There’s a lot of confusion out there about fiber. Many people on a gluten-free diet think they can’t get enough because they’ve eliminated wheat from their diet. That’s a myth. There are thousands of products lining your local grocery store shelves that can pack fiber into your daily gluten-free diet.
Before we get into what foods contain fiber, lets take a step back and understand what exactly fiber is and why it’s good for us.
According to the Harvard School of Public Health, fiber refers to “carbohydrates that cannot be digested.” It’s present in all plants we eat for food such as vegetables, fruits, legumes and grains.
Fiber comes in two varieties, soluble fiber and insoluble fiber. Soluble fiber dissolves in water and is typically found beans, fruits and legumes. Insoluble fiber is commonly referred to as the “gut-healthy fiber” and is best known for its ability to help support regularity, which helps maintain a healthy digestive system. As its name suggests, insoluble fiber does not dissolve in water and is most often found in whole grain products and vegetables.
For decades researchers have recommended consumption of fiber as part of a healthy diet in hopes of staving off development of many common conditions including diabetes, heart disease, constipation, and diverticular diseases. Current recommendations suggest adults and children consume at least 20 grams of dietary fiber daily…that means getting it the natural way by eating food, not from nutritional supplements.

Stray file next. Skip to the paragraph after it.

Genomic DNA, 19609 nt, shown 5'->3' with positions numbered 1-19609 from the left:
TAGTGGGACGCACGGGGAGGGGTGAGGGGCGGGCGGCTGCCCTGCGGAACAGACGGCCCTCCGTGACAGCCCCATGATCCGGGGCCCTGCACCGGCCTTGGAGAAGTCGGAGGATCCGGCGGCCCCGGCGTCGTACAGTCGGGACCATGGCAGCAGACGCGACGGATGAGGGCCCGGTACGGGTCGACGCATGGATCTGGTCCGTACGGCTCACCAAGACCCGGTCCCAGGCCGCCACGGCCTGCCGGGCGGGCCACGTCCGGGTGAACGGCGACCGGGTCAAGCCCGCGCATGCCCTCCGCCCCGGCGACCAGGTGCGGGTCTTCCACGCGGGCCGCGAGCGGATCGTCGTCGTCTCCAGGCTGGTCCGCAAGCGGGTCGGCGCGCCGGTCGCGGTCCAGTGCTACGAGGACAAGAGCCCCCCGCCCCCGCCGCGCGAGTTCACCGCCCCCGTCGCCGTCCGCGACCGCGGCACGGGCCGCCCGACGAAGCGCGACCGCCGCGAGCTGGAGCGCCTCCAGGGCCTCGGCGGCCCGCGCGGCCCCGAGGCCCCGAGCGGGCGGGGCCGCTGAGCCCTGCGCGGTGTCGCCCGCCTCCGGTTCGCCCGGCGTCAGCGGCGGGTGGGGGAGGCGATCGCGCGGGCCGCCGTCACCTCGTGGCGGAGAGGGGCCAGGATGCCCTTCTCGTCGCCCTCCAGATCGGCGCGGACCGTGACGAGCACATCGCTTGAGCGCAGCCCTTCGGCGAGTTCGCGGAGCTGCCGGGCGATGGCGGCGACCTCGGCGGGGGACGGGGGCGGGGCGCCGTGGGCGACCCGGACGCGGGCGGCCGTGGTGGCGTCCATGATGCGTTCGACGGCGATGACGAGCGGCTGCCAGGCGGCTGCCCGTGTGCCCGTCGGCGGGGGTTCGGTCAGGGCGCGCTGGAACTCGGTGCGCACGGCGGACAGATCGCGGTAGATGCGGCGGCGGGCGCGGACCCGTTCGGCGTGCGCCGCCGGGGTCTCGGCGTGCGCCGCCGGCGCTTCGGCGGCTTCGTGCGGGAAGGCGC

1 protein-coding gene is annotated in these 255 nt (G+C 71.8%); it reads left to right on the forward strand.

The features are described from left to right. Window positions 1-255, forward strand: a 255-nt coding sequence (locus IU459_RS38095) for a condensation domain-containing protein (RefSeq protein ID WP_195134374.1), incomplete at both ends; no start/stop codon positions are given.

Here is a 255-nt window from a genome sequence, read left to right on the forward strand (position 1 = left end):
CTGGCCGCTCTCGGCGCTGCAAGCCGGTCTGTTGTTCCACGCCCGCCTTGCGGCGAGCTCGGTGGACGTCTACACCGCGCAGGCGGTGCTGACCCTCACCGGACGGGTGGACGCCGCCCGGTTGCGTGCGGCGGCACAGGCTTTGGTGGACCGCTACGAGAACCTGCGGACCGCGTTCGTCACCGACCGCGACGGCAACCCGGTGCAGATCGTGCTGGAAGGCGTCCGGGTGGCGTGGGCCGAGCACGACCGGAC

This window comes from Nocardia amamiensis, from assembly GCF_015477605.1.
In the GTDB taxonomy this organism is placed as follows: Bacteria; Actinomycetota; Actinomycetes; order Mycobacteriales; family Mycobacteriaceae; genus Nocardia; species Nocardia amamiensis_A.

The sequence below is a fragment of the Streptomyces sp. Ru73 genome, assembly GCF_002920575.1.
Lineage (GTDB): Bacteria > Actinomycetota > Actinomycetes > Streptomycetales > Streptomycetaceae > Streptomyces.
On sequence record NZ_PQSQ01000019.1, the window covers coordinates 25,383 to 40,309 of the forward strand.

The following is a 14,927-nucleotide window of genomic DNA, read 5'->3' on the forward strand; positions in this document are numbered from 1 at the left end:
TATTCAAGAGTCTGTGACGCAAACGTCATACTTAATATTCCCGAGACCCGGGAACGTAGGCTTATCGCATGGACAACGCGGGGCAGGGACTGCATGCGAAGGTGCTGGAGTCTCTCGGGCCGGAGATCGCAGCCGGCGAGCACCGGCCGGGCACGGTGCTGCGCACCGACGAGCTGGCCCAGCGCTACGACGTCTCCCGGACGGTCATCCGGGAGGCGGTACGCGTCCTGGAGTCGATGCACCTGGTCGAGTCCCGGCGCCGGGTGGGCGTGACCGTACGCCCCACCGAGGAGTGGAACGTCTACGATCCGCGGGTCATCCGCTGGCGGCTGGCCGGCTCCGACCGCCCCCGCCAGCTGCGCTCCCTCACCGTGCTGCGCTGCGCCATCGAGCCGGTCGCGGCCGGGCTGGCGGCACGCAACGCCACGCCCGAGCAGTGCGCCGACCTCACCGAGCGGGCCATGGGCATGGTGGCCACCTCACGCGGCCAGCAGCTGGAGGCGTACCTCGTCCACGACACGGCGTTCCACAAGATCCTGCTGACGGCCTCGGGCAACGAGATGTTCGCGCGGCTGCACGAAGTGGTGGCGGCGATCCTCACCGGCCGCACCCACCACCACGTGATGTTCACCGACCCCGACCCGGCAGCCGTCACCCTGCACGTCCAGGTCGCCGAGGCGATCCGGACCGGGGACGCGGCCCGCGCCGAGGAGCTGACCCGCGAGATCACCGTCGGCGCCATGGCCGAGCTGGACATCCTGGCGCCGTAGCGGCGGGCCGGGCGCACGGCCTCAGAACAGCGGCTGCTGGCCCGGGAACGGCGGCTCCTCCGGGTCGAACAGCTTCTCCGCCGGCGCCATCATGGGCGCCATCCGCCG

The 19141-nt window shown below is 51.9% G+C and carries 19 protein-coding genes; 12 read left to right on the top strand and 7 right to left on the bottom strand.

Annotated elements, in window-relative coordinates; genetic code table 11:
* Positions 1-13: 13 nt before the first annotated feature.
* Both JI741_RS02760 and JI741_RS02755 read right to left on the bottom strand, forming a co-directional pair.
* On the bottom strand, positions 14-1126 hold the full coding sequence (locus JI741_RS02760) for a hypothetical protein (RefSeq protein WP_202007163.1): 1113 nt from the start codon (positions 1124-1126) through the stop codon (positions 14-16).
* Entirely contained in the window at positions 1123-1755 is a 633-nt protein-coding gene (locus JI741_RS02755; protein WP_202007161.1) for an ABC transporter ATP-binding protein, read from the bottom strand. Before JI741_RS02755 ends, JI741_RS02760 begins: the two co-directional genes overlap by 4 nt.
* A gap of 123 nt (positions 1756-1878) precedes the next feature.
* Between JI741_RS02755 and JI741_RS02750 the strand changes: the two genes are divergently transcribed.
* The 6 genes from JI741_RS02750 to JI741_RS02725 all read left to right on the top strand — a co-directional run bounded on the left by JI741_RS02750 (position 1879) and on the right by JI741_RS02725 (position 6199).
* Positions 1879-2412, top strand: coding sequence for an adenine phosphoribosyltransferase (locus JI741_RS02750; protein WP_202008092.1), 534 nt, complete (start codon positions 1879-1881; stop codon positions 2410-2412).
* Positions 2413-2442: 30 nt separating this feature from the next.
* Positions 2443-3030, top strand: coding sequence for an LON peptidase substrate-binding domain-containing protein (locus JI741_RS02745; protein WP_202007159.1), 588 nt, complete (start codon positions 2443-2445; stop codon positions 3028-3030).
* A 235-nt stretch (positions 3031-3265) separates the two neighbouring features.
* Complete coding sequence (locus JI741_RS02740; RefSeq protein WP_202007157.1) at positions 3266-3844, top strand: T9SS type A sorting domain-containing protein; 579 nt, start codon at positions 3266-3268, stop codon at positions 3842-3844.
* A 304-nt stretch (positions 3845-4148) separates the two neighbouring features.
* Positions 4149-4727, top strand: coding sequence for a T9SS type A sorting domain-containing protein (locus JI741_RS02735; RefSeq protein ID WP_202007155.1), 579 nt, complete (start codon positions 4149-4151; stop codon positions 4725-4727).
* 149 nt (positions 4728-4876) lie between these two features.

So how can you do it?
Although whole grain wheat bread, pasta and many nutrition bars are off limits for those on a gluten-free diet, there are thousands of possibilities for boosting your fiber intake while managing a gluten-free diet. And, the best way to do it is the natural way!
Next time you head to the grocery store, fill your grocery cart with fresh fruits and vegetables, as well as naturally gluten-free grains such as quinoa and brown rice. Lentils are a naturally gluten-free source of fiber that can be deliciously prepared in a number of soups, salads and side dishes. Instead of buying concentrated juices, try purchasing fresh fruits and squeezing your own juice at home.
If you’re not totally sold on bulking up on fresh fruits and vegetables, try some alternate fiber sources such as Fiber One yogurt. All of the yogurts are naturally gluten-free, low-calorie, packed with real fruit and contain 20 percent of your daily value of fiber. Try topping the Fiber One yogurt with your favorite gluten-free granola for a great tasting yogurt parfait. Learn more at http://www.fiberone.com/